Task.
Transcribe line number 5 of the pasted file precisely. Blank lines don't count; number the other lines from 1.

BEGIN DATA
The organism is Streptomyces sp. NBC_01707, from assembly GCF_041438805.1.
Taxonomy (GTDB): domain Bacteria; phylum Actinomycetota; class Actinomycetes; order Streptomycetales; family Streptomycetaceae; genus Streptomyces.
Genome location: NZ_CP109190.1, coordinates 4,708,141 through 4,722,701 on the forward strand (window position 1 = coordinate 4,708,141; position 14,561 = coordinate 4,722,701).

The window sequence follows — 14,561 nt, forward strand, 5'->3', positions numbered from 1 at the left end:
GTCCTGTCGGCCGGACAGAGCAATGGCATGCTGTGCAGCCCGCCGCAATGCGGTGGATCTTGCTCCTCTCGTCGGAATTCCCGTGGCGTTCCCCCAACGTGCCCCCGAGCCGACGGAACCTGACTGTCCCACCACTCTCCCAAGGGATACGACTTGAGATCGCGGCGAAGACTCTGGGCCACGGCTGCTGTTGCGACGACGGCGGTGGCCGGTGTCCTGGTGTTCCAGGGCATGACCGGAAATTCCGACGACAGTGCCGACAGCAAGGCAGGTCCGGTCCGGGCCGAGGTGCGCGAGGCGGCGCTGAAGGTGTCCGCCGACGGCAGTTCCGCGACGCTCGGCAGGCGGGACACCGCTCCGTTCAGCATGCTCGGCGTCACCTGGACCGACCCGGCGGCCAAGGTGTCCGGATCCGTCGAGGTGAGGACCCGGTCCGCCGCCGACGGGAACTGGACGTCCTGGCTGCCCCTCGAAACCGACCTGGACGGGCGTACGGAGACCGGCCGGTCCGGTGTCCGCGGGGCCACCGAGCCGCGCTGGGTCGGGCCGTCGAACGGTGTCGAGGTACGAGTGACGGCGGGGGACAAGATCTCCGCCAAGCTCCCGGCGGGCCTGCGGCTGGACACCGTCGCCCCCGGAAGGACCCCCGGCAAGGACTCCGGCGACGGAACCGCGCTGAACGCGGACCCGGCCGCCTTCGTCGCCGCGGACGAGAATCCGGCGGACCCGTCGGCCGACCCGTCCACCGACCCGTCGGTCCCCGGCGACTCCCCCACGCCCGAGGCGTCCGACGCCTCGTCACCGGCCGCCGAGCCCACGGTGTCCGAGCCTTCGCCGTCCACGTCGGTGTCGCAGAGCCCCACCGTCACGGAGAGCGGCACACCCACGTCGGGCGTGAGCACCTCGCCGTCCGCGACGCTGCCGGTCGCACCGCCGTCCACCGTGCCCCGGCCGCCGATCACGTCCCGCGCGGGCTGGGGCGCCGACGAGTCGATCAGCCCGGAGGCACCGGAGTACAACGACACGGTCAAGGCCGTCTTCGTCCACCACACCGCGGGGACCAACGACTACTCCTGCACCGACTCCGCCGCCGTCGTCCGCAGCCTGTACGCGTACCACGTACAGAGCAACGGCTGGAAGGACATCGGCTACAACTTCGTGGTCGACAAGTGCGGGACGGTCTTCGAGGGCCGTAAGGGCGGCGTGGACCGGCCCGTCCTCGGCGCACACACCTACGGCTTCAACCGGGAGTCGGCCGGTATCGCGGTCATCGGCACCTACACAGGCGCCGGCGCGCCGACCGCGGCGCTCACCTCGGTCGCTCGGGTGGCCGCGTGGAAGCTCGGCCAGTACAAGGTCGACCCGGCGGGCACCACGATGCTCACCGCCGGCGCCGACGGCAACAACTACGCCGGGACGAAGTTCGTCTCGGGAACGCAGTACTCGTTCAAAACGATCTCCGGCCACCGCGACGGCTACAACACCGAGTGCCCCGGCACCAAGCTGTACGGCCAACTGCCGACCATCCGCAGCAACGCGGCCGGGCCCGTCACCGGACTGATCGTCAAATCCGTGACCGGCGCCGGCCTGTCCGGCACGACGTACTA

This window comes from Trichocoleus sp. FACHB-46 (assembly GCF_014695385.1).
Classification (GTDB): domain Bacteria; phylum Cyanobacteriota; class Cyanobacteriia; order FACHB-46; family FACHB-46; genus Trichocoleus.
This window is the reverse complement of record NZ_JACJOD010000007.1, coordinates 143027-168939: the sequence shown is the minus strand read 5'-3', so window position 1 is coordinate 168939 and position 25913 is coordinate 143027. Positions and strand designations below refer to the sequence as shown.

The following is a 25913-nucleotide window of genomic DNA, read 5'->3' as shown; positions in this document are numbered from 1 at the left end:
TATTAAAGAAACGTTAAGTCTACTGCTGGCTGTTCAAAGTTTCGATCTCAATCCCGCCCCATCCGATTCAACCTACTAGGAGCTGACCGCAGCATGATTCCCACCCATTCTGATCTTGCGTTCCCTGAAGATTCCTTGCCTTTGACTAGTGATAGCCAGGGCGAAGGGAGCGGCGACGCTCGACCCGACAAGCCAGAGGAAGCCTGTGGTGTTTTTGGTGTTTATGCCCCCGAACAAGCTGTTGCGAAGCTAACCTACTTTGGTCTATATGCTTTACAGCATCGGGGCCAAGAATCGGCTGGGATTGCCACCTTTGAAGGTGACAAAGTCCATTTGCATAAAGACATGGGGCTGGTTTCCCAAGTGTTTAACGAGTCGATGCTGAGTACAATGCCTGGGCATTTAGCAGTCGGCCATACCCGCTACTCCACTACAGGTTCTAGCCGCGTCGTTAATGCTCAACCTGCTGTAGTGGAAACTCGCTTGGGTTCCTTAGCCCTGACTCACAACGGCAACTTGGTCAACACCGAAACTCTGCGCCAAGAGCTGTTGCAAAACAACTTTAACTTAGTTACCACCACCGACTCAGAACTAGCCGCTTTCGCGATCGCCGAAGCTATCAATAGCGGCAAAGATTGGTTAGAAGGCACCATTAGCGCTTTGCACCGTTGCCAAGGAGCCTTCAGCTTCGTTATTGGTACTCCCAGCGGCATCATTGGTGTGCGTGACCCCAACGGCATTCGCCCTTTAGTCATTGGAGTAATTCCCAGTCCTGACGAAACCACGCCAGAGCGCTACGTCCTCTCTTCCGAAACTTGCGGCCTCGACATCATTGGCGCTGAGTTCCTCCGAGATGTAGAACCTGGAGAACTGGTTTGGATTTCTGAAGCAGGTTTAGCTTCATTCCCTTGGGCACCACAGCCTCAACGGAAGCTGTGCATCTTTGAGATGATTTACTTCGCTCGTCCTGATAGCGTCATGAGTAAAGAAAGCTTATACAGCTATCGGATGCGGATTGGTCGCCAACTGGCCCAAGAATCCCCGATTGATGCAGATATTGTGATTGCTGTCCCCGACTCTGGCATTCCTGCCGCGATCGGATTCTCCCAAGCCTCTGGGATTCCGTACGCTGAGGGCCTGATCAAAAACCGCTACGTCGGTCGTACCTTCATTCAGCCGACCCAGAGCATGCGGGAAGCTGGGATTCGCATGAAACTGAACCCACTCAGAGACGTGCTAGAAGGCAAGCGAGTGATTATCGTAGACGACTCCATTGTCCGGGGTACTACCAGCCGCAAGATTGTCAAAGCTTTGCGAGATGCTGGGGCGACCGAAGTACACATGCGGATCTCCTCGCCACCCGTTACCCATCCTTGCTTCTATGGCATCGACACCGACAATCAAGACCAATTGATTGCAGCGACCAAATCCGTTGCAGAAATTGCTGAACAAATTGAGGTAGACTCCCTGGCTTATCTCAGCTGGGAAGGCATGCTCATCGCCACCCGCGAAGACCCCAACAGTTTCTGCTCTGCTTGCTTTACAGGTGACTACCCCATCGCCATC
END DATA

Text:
GTCCTGTCGGCCGGACAGAGCAATGGCATGCTGTGCAGCCCGCCGCAATGCGGTGGATCTTGCTCCTCTCGTCGGAATTCCCGTGGCGTTCCCCCAACGTGCCCCCGAGCCGACGGAACCTGACTGTCCCACCACTCTCCCAAGGGATACGACTTGAGATCGCGGCGAAGACTCTGGGCCACGGCTGCTGTTGCGACGACGGCGGTGGCCGGTGTCCTGGTGTTCCAGGGCATGACCGGAAATTCCGACGACAGTGCCGACAGCAAGGCAGGTCCGGTCCGGGCCGAGGTGCGCGAGGCGGCGCTGAAGGTGTCCGCCGACGGCAGTTCCGCGACGCTCGGCAGGCGGGACACCGCTCCGTTCAGCATGCTCGGCGTCACCTGGACCGACCCGGCGGCCAAGGTGTCCGGATCCGTCGAGGTGAGGACCCGGTCCGCCGCCGACGGGAACTGGACGTCCTGGCTGCCCCTCGAAACCGACCTGGACGGGCGTACGGAGACCGGCCGGTCCGGTGTCCGCGGGGCCACCGAGCCGCGCTGGGTCGGGCCGTCGAACGGTGTCGAGGTACGAGTGACGGCGGGGGACAAGATCTCCGCCAAGCTCCCGGCGGGCCTGCGGCTGGACACCGTCGCCCCCGGAAGGACCCCCGGCAAGGACTCCGGCGACGGAACCGCGCTGAACGCGGACCCGGCCGCCTTCGTCGCCGCGGACGAGAATCCGGCGGACCCGTCGGCCGACCCGTCCACCGACCCGTCGGTCCCCGGCGACTCCCCCACGCCCGAGGCGTCCGACGCCTCGTCACCGGCCGCCGAGCCCACGGTGTCCGAGCCTTCGCCGTCCACGTCGGTGTCGCAGAGCCCCACCGTCACGGAGAGCGGCACACCCACGTCGGGCGTGAGCACCTCGCCGTCCGCGACGCTGCCGGTCGCACCGCCGTCCACCGTGCCCCGGCCGCCGATCACGTCCCGCGCGGGCTGGGGCGCCGACGAGTCGATCAGCCCGGAGGCACCGGAGTACAACGACACGGTCAAGGCCGTCTTCGTCCACCACACCGCGGGGACCAACGACTACTCCTGCACCGACTCCGCCGCCGTCGTCCGCAGCCTGTACGCGTACCACGTACAGAGCAACGGCTGGAAGGACATCGGCTACAACTTCGTGGTCGACAAGTGCGGGACGGTCTTCGAGGGCCGTAAGGGCGGCGTGGACCGGCCCGTCCTCGGCGCACACACCTACGGCTTCAACCGGGAGTCGGCCGGTATCGCGGTCATCGGCACCTACACAGGCGCCGGCGCGCCGACCGCGGCGCTCACCTCGGTCGCTCGGGTGGCCGCGTGGAAGCTCGGCCAGTACAAGGTCGACCCGGCGGGCACCACGATGCTCACCGCCGGCGCCGACGGCAACAACTACGCCGGGACGAAGTTCGTCTCGGGAACGCAGTACTCGTTCAAAACGATCTCCGGCCACCGCGACGGCTACAACACCGAGTGCCCCGGCACCAAGCTGTACGGCCAACTGCCGACCATCCGCAGCAACGCGGCCGGGCCCGTCACCGGACTGATCGTCAAATCCGTGACCGGCGCCGGCCTGTCCGGCACGACGTACTA